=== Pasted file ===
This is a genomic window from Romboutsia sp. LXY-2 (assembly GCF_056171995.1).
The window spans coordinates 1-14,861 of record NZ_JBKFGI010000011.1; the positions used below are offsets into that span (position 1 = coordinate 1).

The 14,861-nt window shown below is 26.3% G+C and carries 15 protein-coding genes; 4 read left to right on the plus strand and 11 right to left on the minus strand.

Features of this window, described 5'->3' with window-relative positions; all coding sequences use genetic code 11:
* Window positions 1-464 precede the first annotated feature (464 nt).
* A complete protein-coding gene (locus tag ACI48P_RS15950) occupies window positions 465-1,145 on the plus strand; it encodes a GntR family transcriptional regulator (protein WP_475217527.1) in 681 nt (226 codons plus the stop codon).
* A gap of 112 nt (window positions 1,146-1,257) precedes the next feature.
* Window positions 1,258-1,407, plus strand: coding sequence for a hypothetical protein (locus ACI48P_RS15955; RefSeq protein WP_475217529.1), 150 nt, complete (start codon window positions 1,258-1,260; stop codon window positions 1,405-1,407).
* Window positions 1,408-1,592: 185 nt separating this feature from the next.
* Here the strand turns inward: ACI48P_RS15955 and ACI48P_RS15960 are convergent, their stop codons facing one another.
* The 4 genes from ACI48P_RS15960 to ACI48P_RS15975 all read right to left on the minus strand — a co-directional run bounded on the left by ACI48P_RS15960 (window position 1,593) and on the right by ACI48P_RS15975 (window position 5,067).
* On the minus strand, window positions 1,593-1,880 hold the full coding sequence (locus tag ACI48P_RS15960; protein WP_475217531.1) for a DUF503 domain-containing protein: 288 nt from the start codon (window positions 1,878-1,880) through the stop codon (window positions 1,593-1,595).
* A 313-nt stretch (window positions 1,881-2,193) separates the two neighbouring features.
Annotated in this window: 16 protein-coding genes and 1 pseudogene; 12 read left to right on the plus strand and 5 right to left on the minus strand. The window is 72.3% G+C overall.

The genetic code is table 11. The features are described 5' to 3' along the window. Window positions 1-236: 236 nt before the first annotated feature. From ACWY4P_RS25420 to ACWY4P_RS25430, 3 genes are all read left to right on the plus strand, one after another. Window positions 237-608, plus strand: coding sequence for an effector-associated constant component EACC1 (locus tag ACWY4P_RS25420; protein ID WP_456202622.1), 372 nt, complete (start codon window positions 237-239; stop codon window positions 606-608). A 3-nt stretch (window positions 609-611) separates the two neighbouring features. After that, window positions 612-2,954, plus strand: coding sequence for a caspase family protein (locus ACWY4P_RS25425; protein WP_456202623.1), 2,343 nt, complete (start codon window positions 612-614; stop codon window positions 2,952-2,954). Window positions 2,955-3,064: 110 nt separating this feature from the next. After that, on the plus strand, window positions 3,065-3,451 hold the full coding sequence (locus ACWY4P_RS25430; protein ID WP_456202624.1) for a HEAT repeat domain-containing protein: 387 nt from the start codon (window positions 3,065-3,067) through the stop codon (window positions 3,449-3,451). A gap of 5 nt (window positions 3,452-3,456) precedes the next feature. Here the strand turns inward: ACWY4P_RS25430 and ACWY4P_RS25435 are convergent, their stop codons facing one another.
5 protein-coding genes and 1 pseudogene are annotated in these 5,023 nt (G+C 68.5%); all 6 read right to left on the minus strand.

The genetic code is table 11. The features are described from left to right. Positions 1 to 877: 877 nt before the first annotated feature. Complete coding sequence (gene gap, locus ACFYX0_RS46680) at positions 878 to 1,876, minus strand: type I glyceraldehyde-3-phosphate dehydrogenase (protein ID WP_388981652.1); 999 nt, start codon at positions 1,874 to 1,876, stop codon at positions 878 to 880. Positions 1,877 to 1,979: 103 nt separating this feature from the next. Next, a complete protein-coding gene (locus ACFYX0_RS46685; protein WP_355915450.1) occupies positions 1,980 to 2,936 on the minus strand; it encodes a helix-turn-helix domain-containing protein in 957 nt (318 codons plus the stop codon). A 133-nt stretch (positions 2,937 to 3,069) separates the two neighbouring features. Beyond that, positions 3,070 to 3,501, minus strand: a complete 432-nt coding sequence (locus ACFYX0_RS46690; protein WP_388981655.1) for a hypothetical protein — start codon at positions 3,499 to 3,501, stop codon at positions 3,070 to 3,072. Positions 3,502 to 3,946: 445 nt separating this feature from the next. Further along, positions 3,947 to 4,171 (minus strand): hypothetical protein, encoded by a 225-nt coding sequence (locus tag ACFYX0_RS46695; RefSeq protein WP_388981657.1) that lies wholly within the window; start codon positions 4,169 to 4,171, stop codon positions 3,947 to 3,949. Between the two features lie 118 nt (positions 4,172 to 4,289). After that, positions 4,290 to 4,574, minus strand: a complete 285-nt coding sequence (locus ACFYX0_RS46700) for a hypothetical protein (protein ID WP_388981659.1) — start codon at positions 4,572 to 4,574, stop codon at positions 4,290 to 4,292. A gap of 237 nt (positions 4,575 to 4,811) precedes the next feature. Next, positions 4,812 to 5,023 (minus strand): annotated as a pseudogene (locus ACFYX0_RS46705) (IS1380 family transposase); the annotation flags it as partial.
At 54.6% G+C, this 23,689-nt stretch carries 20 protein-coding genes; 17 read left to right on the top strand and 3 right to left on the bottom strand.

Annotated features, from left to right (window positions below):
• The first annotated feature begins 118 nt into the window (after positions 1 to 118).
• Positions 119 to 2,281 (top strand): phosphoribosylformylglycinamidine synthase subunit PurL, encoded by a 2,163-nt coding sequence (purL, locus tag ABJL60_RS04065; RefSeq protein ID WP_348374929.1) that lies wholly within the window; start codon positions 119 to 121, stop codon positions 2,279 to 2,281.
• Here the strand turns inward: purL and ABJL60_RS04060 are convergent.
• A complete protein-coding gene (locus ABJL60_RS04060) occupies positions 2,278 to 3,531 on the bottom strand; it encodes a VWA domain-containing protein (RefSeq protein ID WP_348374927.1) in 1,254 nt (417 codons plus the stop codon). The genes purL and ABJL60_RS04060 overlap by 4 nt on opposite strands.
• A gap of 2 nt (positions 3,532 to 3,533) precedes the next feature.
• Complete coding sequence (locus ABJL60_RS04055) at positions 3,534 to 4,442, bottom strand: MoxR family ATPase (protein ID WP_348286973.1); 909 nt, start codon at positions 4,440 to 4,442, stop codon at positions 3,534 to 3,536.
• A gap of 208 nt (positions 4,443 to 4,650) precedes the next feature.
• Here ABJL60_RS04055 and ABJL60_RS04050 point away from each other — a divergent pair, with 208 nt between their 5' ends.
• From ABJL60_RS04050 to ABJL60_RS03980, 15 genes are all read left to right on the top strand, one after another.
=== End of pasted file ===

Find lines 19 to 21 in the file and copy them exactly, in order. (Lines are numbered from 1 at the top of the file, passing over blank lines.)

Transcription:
Annotated features, from left to right (window positions below):
• The first annotated feature begins 118 nt into the window (after positions 1 to 118).
• Positions 119 to 2,281 (top strand): phosphoribosylformylglycinamidine synthase subunit PurL, encoded by a 2,163-nt coding sequence (purL, locus tag ABJL60_RS04065; RefSeq protein ID WP_348374929.1) that lies wholly within the window; start codon positions 119 to 121, stop codon positions 2,279 to 2,281.